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Once-weekly, extended-release exenatide trumps twice-daily dosing for type 2 diabetics

22 Oct 2019

Shifting from twice-daily to once-weekly extended-release exenatide may help improve diabetes management, a recent study has found.

Fifty-eight Japanese type 2 diabetes patients (mean age, 55±12 years; 53 males) were enrolled. Participants had been on twice-daily exenatide for at least 3 months before they were switched to once-weekly extended-release exenatide for 24 weeks. The primary endpoint was the change in glycated haemoglobin (HbA1c) after the trial.

Twenty-four weeks after switching medications, HbA1c concentrations dropped by 0.2 percent (7.2±1.2 percent vs 7.0±1.2 percent, 95 percent CI, –0.4 to –0.03). Extended-release exenatide thus proved to be significantly noninferior (p<0.005) and superior (p=0.01).

This comparative advantage extended to other glycaemic parameters, such as fasting plasma glucose (154±46 vs 142±46 mg/dL; p=0.02) and overall preprandial and postprandial glucose levels. The proportion of patients achieving HbA1c <7 percent, serum C-peptide concentrations, body weight and fasting plasma insulin levels remained comparable between the two regimens.

The incidence of hypoglycaemia significantly dropped after 24 weeks, and patient satisfaction with the investigational medication was significantly better.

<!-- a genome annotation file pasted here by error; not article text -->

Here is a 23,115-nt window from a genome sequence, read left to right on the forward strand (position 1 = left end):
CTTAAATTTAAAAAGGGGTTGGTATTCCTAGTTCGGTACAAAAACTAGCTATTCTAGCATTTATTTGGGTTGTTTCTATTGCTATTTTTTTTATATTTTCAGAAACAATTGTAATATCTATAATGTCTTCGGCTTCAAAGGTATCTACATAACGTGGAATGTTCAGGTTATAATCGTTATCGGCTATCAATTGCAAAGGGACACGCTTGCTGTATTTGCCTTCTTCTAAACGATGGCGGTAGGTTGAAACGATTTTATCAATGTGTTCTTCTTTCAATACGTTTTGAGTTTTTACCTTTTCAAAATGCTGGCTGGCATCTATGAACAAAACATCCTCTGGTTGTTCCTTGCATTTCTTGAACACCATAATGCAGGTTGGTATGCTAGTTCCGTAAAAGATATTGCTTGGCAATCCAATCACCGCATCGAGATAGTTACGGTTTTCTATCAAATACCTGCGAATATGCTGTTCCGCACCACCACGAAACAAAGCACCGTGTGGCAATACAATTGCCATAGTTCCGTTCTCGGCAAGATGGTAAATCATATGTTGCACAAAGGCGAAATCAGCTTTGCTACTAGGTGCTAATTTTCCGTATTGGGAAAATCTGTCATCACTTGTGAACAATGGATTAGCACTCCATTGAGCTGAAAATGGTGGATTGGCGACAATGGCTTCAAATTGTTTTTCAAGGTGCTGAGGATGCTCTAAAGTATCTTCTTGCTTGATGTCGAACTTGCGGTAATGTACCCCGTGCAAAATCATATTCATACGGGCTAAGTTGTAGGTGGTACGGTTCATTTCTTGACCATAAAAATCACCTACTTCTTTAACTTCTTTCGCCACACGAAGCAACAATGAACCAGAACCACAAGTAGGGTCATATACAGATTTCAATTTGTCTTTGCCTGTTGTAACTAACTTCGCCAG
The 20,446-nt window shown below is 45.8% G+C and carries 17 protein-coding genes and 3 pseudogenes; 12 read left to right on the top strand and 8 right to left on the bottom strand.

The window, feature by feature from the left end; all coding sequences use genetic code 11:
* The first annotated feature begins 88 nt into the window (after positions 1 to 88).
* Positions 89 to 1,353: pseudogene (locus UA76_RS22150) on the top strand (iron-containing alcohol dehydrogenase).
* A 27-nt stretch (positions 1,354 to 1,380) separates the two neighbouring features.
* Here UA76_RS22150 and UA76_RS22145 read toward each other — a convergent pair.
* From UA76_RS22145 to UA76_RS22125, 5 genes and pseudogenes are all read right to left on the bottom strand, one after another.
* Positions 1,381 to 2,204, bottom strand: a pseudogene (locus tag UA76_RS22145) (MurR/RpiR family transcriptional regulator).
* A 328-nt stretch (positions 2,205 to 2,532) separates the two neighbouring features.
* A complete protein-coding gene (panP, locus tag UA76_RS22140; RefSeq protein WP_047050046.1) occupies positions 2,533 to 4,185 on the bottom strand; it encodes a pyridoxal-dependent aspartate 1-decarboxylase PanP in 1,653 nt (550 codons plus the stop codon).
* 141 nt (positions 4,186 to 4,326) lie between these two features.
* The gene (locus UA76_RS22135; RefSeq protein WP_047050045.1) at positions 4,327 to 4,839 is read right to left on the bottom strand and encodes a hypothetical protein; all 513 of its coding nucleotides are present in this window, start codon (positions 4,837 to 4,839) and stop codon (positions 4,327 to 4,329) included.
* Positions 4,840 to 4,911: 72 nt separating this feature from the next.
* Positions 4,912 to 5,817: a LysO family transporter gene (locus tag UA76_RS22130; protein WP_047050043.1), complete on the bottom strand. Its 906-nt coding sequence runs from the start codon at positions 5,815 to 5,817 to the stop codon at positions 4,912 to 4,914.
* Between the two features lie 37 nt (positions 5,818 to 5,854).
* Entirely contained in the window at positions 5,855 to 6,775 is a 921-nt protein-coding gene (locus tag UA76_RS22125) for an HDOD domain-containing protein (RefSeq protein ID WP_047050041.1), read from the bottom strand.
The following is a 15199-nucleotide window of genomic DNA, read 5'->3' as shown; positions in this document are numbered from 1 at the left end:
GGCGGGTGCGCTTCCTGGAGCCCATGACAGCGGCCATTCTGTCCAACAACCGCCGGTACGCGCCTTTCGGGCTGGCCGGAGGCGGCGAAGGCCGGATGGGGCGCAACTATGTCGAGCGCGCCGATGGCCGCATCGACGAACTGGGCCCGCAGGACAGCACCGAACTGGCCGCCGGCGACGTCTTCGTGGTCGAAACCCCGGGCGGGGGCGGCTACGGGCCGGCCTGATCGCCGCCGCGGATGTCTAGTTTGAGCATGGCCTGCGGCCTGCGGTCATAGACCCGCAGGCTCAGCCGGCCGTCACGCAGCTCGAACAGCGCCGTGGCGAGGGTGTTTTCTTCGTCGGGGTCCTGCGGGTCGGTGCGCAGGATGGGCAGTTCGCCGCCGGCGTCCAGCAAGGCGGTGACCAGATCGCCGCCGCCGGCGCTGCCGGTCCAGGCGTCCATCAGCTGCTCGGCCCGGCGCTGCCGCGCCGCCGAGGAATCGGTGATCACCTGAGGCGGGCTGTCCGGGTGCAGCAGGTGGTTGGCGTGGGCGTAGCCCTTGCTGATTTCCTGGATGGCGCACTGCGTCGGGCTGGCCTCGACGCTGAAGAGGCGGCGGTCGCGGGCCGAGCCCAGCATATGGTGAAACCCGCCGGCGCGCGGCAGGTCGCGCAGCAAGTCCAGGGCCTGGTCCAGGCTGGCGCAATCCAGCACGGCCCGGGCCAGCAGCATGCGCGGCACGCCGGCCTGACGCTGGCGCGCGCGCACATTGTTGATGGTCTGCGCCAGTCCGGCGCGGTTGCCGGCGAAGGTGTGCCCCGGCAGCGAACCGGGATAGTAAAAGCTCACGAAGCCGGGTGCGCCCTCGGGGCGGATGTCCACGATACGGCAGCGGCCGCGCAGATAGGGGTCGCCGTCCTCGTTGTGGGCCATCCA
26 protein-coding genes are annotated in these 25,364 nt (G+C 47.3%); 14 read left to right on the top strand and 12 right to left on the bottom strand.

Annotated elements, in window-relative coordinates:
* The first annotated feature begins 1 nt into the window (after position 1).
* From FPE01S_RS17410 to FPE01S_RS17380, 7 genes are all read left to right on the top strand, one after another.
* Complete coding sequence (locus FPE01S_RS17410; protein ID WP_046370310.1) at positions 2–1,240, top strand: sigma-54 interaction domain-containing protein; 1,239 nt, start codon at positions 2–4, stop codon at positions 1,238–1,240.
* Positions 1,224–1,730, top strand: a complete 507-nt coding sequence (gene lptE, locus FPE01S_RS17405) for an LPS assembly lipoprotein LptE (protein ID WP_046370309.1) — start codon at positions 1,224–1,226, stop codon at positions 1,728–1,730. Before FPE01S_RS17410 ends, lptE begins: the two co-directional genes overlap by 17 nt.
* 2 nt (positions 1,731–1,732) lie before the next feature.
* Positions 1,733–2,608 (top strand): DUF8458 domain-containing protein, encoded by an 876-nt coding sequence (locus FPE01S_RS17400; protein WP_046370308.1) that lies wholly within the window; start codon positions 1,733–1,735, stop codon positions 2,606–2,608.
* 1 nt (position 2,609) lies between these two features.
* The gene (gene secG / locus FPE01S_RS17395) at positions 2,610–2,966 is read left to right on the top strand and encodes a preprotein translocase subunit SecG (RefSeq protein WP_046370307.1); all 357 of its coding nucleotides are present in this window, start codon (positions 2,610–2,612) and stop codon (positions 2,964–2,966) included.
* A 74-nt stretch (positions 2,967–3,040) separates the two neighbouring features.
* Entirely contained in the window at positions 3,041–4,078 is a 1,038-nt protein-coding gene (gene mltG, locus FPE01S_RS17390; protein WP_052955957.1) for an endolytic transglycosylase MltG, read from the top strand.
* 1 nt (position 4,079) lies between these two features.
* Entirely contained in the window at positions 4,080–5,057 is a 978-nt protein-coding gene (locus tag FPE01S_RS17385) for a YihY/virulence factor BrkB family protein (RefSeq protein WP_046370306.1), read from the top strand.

These improvements came at no additional safety concerns. No serious adverse events related to the study drug were reported, and no cases of acute pancreatitis and other gastrointestinal symptoms occurred.

“These findings will be useful for selecting optimal treatment for individuals with type 2 diabetes,” said researchers.

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Most Read Articles
12 Nov 2019
Use of the feminizing hormone therapy medroxyprogesterone acetate (MPA) results in minimal side effects, unchanged oestradiol levels and a decline in testosterone in a cohort of transwomen, a study has found.
29 Sep 2019
The duration and degree of overweight in adulthood appear to have lasting influence on breast and colorectal cancer survival, a study has found.
22 Jul 2019
The risk of diabetes mellitus is higher among postmenopausal women who develop primary breast cancer, reports a new study.